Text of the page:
(yes medicine is good as an assistance, NOT as a dependence)

                          babies still are born naturally, they have been for thousands of years

                          babies still die, even with the best doctors and technology

                          all we are doing is learning to depend upon people instead of Allah
                          .لا نريد زعيما يخاف البيت الإبيض
                          نريد زعيما يخاف الواحد الأحد
                          دولة الإسلامية باقية





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                          • #14
                            Originally posted by Abu Mubarak
                            yes, we should forget about the financial side of family planning, Allah says, YOU do not feed your children, HE feeds them

                            we have a saying in islam TRUST in Allah

                            we all need to really learn the meaning of that

                            this whole thing about technology and babies, we have now taken babies and demanded they be subject to the latest technological advances, and that is taking away from the TRUST in Allah and putting our trust in machines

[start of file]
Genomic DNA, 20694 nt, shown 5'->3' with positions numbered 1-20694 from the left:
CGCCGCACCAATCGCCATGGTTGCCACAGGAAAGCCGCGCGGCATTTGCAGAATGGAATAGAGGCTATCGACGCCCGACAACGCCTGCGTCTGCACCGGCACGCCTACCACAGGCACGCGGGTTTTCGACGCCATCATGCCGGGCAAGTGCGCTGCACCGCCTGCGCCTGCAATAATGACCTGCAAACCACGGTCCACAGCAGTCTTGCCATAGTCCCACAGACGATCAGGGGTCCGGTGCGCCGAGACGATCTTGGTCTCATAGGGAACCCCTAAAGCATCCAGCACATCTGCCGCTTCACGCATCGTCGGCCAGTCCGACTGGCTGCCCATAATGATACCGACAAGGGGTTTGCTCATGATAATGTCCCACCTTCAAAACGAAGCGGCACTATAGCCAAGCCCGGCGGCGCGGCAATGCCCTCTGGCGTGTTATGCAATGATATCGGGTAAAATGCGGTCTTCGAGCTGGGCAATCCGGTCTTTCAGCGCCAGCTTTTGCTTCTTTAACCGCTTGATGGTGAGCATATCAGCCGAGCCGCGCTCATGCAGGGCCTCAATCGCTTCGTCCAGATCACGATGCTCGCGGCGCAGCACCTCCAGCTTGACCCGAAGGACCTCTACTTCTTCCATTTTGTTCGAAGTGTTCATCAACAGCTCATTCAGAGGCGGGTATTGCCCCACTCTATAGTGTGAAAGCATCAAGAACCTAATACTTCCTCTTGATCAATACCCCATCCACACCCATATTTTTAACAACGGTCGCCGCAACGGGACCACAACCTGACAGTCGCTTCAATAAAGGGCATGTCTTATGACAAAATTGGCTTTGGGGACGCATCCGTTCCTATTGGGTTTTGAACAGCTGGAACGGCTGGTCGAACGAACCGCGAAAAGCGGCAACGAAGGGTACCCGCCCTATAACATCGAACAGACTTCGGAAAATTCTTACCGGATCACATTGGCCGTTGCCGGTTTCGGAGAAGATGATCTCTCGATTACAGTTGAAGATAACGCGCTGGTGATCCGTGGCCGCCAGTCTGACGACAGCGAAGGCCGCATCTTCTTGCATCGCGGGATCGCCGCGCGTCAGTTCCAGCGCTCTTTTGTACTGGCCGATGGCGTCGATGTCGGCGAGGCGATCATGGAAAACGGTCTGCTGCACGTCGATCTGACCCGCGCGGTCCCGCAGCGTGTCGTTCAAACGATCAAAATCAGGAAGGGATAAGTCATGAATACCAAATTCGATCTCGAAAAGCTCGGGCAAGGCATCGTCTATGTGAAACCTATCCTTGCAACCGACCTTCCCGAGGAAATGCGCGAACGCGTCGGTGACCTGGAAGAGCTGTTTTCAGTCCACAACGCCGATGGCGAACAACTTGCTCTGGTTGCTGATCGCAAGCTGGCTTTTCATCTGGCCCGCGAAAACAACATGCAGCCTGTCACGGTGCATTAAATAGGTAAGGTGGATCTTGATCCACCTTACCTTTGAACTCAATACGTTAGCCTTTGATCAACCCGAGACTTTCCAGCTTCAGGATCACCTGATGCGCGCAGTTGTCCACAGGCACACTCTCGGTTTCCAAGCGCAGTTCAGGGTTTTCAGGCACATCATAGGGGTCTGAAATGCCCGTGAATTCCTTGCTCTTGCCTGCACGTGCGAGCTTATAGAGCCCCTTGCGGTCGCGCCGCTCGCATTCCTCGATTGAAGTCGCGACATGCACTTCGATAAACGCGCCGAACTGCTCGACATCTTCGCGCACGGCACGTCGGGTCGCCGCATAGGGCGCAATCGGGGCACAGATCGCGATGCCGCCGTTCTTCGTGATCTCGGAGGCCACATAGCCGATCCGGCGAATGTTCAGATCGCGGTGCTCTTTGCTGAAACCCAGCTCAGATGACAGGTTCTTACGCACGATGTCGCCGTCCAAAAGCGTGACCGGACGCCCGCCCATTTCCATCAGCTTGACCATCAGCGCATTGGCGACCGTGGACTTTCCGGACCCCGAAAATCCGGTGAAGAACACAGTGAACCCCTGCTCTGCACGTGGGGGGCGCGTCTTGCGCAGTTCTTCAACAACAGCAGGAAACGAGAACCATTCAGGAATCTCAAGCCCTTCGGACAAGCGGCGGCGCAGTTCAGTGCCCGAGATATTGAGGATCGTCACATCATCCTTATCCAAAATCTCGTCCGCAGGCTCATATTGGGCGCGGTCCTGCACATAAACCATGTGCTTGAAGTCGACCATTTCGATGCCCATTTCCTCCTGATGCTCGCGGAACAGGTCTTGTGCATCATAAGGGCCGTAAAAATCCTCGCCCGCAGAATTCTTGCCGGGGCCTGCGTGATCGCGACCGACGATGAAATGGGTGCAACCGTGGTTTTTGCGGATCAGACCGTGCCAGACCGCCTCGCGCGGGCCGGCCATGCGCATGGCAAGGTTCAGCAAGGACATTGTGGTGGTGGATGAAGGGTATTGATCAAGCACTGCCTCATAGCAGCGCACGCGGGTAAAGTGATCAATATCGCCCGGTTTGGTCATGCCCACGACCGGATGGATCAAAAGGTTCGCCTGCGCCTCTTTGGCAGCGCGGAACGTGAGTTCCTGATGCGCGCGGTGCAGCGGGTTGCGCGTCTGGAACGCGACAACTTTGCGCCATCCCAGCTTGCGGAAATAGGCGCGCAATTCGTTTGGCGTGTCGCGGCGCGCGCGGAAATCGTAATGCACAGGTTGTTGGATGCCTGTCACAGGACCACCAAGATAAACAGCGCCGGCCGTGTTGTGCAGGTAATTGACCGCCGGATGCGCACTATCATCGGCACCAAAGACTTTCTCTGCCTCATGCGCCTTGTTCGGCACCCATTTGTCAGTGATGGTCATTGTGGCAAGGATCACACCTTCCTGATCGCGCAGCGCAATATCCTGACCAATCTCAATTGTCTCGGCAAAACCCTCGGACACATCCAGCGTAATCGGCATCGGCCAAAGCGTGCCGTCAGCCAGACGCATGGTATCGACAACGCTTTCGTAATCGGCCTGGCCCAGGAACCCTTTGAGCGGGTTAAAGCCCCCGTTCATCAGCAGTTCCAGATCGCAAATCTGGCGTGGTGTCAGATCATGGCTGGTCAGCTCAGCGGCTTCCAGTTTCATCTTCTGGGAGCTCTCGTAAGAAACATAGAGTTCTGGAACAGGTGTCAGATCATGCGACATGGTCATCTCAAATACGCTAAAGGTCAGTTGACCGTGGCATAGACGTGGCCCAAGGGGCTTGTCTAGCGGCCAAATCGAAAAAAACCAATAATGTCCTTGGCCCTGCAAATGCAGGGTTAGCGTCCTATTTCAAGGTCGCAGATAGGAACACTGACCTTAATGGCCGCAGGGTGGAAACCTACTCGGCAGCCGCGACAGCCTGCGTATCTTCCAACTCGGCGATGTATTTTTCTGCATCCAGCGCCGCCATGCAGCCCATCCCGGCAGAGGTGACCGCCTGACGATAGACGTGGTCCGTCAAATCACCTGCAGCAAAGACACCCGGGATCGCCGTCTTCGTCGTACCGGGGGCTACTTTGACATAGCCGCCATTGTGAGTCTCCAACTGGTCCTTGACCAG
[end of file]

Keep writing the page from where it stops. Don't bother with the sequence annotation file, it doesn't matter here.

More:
(yes medicine is good as an assistance, NOT as a dependence)

                            babies still are born naturally, they have been for thousands of years

                            babies still die, even with the best doctors and technology

                            all we are doing is learning to depend upon people instead of Allah
                            of course we should trust in Allah (swt)

                            However, this does not mean you sit on the side of the road doing nothing with the attitude that you will get everything that you want. You need to work for it, Allah (swt) has given us ability and brains to use.

                            Regardless of technology, the current situation is simple. You have to work to have children. Now you could live of gvt handouts, however, i think its a bit rich for people to be so against thier governments and also take thier money.
                            Please Re-update your Signature

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                            • #15
                              jimm

                              you are falling right into the trap they have laid out

                              work harder, to get more things, and sacrifice what means the most

                              no one needs govt handouts, and even if they do, who exactly is the govt? people, people who put money into the govt

                              you have to work, because begging is frowned upon in islam, but you cannot let finances dictate children, you may as well not have children if you are going to think like that

                              our prophet commanded us to have MANY children, did he not know what he was talking about?
                              .لا نريد زعيما يخاف البيت الإبيض
                              نريد زعيما يخاف الواحد الأحد
                              دولة الإسلامية باقية